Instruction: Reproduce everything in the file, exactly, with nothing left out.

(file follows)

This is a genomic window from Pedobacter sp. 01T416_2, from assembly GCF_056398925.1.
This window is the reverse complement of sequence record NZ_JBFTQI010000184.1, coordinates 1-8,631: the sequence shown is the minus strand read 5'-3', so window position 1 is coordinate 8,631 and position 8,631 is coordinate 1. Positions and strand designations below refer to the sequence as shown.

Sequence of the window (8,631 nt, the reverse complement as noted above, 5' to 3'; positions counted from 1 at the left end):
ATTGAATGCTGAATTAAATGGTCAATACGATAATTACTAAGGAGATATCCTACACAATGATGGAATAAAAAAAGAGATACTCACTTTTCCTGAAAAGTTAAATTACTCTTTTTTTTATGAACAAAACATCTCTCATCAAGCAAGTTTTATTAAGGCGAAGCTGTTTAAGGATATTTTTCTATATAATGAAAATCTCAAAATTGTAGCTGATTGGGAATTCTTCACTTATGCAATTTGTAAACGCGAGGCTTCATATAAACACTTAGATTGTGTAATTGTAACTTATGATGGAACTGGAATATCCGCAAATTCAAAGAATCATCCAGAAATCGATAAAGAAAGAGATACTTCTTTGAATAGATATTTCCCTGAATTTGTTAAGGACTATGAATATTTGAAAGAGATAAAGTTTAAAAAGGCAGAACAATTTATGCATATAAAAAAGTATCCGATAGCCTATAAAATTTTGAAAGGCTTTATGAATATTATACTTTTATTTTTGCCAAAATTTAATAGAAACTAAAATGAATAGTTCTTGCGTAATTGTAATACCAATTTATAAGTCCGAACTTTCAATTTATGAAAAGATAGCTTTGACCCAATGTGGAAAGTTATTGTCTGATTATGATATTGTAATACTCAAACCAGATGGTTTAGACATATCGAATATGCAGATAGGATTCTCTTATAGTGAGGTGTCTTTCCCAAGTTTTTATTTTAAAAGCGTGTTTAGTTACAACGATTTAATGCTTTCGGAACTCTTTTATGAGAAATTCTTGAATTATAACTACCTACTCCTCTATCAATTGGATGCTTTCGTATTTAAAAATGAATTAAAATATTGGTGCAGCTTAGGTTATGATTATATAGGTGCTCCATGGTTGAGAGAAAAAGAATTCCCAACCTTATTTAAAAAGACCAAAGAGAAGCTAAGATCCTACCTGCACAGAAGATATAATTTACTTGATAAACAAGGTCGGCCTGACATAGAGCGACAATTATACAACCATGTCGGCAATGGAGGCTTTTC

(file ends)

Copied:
This is a genomic window from Pedobacter sp. 01T416_2, from assembly GCF_056398925.1.
This window is the reverse complement of sequence record NZ_JBFTQI010000184.1, coordinates 1-8,631: the sequence shown is the minus strand read 5'-3', so window position 1 is coordinate 8,631 and position 8,631 is coordinate 1. Positions and strand designations below refer to the sequence as shown.

Sequence of the window (8,631 nt, the reverse complement as noted above, 5' to 3'; positions counted from 1 at the left end):
ATTGAATGCTGAATTAAATGGTCAATACGATAATTACTAAGGAGATATCCTACACAATGATGGAATAAAAAAAGAGATACTCACTTTTCCTGAAAAGTTAAATTACTCTTTTTTTTATGAACAAAACATCTCTCATCAAGCAAGTTTTATTAAGGCGAAGCTGTTTAAGGATATTTTTCTATATAATGAAAATCTCAAAATTGTAGCTGATTGGGAATTCTTCACTTATGCAATTTGTAAACGCGAGGCTTCATATAAACACTTAGATTGTGTAATTGTAACTTATGATGGAACTGGAATATCCGCAAATTCAAAGAATCATCCAGAAATCGATAAAGAAAGAGATACTTCTTTGAATAGATATTTCCCTGAATTTGTTAAGGACTATGAATATTTGAAAGAGATAAAGTTTAAAAAGGCAGAACAATTTATGCATATAAAAAAGTATCCGATAGCCTATAAAATTTTGAAAGGCTTTATGAATATTATACTTTTATTTTTGCCAAAATTTAATAGAAACTAAAATGAATAGTTCTTGCGTAATTGTAATACCAATTTATAAGTCCGAACTTTCAATTTATGAAAAGATAGCTTTGACCCAATGTGGAAAGTTATTGTCTGATTATGATATTGTAATACTCAAACCAGATGGTTTAGACATATCGAATATGCAGATAGGATTCTCTTATAGTGAGGTGTCTTTCCCAAGTTTTTATTTTAAAAGCGTGTTTAGTTACAACGATTTAATGCTTTCGGAACTCTTTTATGAGAAATTCTTGAATTATAACTACCTACTCCTCTATCAATTGGATGCTTTCGTATTTAAAAATGAATTAAAATATTGGTGCAGCTTAGGTTATGATTATATAGGTGCTCCATGGTTGAGAGAAAAAGAATTCCCAACCTTATTTAAAAAGACCAAAGAGAAGCTAAGATCCTACCTGCACAGAAGATATAATTTACTTGATAAACAAGGTCGGCCTGACATAGAGCGACAATTATACAACCATGTCGGCAATGGAGGCTTTTC